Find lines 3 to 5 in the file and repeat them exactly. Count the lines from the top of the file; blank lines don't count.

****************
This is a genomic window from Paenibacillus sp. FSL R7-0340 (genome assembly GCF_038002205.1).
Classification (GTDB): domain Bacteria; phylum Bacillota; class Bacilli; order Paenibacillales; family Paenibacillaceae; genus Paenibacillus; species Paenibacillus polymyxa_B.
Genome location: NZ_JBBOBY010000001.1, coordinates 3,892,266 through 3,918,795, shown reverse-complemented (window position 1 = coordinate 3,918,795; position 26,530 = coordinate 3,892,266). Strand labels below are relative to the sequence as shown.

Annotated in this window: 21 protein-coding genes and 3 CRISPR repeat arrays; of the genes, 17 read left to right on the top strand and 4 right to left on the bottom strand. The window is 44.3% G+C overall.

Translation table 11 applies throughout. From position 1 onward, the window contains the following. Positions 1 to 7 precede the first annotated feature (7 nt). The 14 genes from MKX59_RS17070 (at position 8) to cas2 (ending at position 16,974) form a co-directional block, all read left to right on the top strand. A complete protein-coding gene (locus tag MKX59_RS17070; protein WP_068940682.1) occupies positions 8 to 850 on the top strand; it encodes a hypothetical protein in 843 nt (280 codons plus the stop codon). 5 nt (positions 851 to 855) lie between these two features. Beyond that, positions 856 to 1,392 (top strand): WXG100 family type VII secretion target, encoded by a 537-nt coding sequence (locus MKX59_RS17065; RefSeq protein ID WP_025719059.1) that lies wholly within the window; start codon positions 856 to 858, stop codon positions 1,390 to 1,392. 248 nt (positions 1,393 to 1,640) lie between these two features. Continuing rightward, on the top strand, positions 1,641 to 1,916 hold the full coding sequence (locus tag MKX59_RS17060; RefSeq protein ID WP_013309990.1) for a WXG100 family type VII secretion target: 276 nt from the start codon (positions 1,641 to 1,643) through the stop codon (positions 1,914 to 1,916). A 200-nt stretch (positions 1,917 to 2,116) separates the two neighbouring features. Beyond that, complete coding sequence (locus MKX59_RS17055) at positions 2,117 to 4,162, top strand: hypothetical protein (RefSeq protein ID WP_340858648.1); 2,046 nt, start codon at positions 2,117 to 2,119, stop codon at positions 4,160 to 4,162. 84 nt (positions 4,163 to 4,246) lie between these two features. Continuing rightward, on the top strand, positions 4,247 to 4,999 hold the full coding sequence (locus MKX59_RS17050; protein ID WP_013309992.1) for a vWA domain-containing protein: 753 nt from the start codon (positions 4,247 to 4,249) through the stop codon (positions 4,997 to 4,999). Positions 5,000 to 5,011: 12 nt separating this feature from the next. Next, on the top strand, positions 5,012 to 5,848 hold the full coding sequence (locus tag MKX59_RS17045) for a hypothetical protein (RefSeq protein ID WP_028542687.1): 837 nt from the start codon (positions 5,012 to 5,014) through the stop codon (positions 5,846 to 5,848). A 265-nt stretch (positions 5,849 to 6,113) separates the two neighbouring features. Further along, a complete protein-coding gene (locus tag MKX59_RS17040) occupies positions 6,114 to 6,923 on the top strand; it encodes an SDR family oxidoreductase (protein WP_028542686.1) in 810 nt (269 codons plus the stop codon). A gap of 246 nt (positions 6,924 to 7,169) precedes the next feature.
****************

Genome location: NZ_JBBOBY010000001.1, coordinates 3,892,266 through 3,918,795, shown reverse-complemented (window position 1 = coordinate 3,918,795; position 26,530 = coordinate 3,892,266). Strand labels below are relative to the sequence as shown.

Annotated in this window: 21 protein-coding genes and 3 CRISPR repeat arrays; of the genes, 17 read left to right on the top strand and 4 right to left on the bottom strand. The window is 44.3% G+C overall.

Translation table 11 applies throughout. From position 1 onward, the window contains the following. Positions 1 to 7 precede the first annotated feature (7 nt). The 14 genes from MKX59_RS17070 (at position 8) to cas2 (ending at position 16,974) form a co-directional block, all read left to right on the top strand. A complete protein-coding gene (locus tag MKX59_RS17070; protein WP_068940682.1) occupies positions 8 to 850 on the top strand; it encodes a hypothetical protein in 843 nt (280 codons plus the stop codon). 5 nt (positions 851 to 855) lie between these two features. Beyond that, positions 856 to 1,392 (top strand): WXG100 family type VII secretion target, encoded by a 537-nt coding sequence (locus MKX59_RS17065; RefSeq protein ID WP_025719059.1) that lies wholly within the window; start codon positions 856 to 858, stop codon positions 1,390 to 1,392. 248 nt (positions 1,393 to 1,640) lie between these two features. Continuing rightward, on the top strand, positions 1,641 to 1,916 hold the full coding sequence (locus tag MKX59_RS17060; RefSeq protein ID WP_013309990.1) for a WXG100 family type VII secretion target: 276 nt from the start codon (positions 1,641 to 1,643) through the stop codon (positions 1,914 to 1,916). A 200-nt stretch (positions 1,917 to 2,116) separates the two neighbouring features. Beyond that, complete coding sequence (locus MKX59_RS17055) at positions 2,117 to 4,162, top strand: hypothetical protein (RefSeq protein ID WP_340858648.1); 2,046 nt, start codon at positions 2,117 to 2,119, stop codon at positions 4,160 to 4,162. 84 nt (positions 4,163 to 4,246) lie between these two features. Continuing rightward, on the top strand, positions 4,247 to 4,999 hold the full coding sequence (locus MKX59_RS17050; protein ID WP_013309992.1) for a vWA domain-containing protein: 753 nt from the start codon (positions 4,247 to 4,249) through the stop codon (positions 4,997 to 4,999). Positions 5,000 to 5,011: 12 nt separating this feature from the next. Next, on the top strand, positions 5,012 to 5,848 hold the full coding sequence (locus tag MKX59_RS17045) for a hypothetical protein (RefSeq protein ID WP_028542687.1): 837 nt from the start codon (positions 5,012 to 5,014) through the stop codon (positions 5,846 to 5,848). A 265-nt stretch (positions 5,849 to 6,113) separates the two neighbouring features. Further along, a complete protein-coding gene (locus tag MKX59_RS17040) occupies positions 6,114 to 6,923 on the top strand; it encodes an SDR family oxidoreductase (protein WP_028542686.1) in 810 nt (269 codons plus the stop codon). A gap of 246 nt (positions 6,924 to 7,169) precedes the next feature.